Audio is important, but there are so few 'experts' in audio that it can be daunting to dive in and make it all happen.

Tom Todia
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Great article, thanks for sharing your insights. As to Michael's point "Audio is important", I could not agree more. As far as there being so few "experts" around, I would have to differ. There are so many up and coming audio designers that can raise the quality of your production for such a small amount of money its unbelievable. Anyone can feel free to contact me directly if your looking for a young audio developer who is really good and easy to work with. I will gladly hook you up with whatever you need in terms of Sound Effects, Music, Audio scripting, etc.

Greg Smith
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Synths and found objects. Well, my secret's out. Now I'm out of a job. :D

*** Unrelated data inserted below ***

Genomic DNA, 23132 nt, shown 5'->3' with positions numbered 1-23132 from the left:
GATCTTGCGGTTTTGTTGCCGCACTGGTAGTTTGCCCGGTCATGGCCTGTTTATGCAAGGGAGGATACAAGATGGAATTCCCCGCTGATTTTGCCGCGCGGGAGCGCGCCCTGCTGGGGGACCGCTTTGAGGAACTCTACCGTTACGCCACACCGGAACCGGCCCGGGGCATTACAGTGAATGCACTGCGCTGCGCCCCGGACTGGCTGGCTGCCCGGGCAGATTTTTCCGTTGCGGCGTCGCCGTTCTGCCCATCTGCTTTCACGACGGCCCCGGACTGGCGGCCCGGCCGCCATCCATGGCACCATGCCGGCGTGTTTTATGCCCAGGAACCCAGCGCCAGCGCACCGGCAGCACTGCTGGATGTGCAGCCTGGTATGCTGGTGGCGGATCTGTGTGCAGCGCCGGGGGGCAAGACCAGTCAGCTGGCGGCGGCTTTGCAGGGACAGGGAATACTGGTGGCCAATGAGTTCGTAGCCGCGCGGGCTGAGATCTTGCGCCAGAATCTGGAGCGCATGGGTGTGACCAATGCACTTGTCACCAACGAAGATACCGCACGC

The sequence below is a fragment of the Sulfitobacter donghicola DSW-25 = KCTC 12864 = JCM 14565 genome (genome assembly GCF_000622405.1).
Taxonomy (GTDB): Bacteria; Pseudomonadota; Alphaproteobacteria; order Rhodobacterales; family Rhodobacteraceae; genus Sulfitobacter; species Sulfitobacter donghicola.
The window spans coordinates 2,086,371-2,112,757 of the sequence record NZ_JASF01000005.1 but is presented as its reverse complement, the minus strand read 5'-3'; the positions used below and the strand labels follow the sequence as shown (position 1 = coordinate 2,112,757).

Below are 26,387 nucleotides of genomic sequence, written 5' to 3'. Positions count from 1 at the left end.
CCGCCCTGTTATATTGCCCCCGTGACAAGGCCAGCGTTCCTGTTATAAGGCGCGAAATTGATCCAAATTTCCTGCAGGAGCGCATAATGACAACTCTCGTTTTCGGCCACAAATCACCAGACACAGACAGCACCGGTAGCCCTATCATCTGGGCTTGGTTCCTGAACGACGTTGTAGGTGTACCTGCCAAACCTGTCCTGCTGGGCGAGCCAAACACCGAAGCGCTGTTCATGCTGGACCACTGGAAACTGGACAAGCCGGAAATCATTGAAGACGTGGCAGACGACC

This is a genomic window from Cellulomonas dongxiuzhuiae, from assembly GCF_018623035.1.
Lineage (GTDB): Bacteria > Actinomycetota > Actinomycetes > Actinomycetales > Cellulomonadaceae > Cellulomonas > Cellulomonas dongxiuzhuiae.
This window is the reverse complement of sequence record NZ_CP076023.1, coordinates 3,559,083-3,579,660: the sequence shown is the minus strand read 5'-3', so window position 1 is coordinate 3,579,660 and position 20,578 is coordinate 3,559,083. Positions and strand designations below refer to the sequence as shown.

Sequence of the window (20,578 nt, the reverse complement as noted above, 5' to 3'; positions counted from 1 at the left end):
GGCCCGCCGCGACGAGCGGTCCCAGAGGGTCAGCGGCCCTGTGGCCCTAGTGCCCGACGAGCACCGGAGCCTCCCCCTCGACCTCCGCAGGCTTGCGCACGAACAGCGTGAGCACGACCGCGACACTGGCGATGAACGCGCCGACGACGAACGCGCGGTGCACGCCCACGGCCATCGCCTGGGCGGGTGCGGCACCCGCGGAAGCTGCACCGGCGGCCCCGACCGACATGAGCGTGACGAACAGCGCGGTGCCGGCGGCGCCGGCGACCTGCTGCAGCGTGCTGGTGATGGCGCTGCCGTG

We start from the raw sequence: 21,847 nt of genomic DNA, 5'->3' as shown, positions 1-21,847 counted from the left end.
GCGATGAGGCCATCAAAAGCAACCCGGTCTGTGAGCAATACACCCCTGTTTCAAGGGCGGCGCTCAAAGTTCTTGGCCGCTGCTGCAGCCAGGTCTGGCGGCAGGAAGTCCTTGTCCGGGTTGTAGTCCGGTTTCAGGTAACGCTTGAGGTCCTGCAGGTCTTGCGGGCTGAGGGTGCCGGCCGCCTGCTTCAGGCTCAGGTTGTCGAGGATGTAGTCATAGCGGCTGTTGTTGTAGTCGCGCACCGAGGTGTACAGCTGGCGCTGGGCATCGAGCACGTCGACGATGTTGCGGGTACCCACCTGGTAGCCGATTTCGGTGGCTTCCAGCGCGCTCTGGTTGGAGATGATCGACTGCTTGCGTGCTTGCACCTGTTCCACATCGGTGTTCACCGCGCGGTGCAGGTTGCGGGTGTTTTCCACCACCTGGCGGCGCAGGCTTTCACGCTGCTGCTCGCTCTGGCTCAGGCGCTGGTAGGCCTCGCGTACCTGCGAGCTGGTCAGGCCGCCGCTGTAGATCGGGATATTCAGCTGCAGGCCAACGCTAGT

Jonathan Daley
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I'm currently developing a mobile game for iOS, and am also creating my own sounds. I've used a mix of the loops and synths in Apple's GarageBand, and then edited the audio in Adobe's Audition CC. I honestly had not thought of turning to foley as an additional source of sound effects. Thank you for the post!

Jason Lee
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I've had similar hit-and-miss experiences in finding sounds from the internet. Good article and thanks for shedding light on such an understated piece of game development.

Kevin Fishburne
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Good article. I feel you as I went through virtually the same experience these last few months. I used a $100 M-Audio Producer USB microphone to record the first batches of effects for my game. For environmental effects I build a mic platform with a bath towel covering it at a 45 degree angle to prevent rain from dripping on the mic. For other effects I was either banging things in my basement or building layers of ground from leaves, pine straw, rocks and sand for footsteps. Here are the results (all public domain) if anyone wants to listen to or use them: